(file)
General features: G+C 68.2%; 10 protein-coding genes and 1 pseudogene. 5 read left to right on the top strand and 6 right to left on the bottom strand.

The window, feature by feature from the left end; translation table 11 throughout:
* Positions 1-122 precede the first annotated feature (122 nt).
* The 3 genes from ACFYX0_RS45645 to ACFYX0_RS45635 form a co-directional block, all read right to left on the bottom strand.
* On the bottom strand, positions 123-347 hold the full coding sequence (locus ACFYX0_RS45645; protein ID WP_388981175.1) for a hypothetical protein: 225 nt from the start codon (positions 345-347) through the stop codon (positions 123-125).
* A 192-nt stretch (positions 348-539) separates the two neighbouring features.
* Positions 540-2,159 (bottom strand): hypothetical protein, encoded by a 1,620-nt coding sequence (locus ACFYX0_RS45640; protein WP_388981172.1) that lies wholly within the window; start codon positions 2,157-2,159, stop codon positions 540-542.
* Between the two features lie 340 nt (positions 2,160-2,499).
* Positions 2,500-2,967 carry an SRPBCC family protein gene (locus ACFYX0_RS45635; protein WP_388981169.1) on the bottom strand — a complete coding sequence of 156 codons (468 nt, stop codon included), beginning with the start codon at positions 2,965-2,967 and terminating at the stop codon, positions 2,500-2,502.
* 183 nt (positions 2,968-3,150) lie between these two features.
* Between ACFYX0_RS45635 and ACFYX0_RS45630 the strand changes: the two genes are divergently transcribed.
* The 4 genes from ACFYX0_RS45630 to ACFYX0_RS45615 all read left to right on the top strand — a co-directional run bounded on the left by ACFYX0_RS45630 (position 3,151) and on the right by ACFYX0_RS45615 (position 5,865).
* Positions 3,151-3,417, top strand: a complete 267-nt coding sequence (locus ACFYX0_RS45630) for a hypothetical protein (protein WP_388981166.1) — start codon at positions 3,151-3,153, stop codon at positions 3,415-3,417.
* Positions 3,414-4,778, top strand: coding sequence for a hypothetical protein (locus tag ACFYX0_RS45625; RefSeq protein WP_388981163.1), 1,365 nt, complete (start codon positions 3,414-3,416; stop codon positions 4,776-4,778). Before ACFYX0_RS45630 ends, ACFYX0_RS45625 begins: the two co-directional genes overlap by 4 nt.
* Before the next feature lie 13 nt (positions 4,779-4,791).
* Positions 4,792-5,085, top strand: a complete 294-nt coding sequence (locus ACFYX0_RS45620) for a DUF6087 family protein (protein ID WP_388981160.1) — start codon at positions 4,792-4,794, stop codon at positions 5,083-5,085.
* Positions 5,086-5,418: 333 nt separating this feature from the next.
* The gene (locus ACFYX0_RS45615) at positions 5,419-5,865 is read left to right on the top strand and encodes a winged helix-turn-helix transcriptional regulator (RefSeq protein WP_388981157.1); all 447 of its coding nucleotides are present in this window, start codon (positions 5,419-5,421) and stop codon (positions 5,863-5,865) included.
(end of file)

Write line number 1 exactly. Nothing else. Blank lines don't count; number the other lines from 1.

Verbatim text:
General features: G+C 68.2%; 10 protein-coding genes and 1 pseudogene. 5 read left to right on the top strand and 6 right to left on the bottom strand.